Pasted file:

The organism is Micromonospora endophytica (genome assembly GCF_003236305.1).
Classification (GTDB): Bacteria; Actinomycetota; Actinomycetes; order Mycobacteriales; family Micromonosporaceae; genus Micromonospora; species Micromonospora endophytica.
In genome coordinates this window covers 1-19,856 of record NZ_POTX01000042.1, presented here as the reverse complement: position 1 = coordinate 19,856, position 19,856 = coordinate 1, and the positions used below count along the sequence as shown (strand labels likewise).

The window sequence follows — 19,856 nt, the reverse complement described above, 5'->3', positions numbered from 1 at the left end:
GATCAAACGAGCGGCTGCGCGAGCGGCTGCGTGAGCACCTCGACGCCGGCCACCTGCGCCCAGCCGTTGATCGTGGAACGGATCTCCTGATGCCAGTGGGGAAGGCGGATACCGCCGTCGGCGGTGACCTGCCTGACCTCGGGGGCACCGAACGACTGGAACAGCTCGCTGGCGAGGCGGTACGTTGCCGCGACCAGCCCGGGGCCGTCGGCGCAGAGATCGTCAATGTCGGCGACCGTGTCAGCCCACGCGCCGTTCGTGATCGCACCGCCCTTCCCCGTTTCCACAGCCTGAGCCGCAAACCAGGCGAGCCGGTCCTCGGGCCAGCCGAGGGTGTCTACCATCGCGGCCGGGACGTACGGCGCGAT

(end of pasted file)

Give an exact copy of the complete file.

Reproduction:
The organism is Micromonospora endophytica (genome assembly GCF_003236305.1).
Classification (GTDB): Bacteria; Actinomycetota; Actinomycetes; order Mycobacteriales; family Micromonosporaceae; genus Micromonospora; species Micromonospora endophytica.
In genome coordinates this window covers 1-19,856 of record NZ_POTX01000042.1, presented here as the reverse complement: position 1 = coordinate 19,856, position 19,856 = coordinate 1, and the positions used below count along the sequence as shown (strand labels likewise).

The window sequence follows — 19,856 nt, the reverse complement described above, 5'->3', positions numbered from 1 at the left end:
GATCAAACGAGCGGCTGCGCGAGCGGCTGCGTGAGCACCTCGACGCCGGCCACCTGCGCCCAGCCGTTGATCGTGGAACGGATCTCCTGATGCCAGTGGGGAAGGCGGATACCGCCGTCGGCGGTGACCTGCCTGACCTCGGGGGCACCGAACGACTGGAACAGCTCGCTGGCGAGGCGGTACGTTGCCGCGACCAGCCCGGGGCCGTCGGCGCAGAGATCGTCAATGTCGGCGACCGTGTCAGCCCACGCGCCGTTCGTGATCGCACCGCCCTTCCCCGTTTCCACAGCCTGAGCCGCAAACCAGGCGAGCCGGTCCTCGGGCCAGCCGAGGGTGTCTACCATCGCGGCCGGGACGTACGGCGCGAT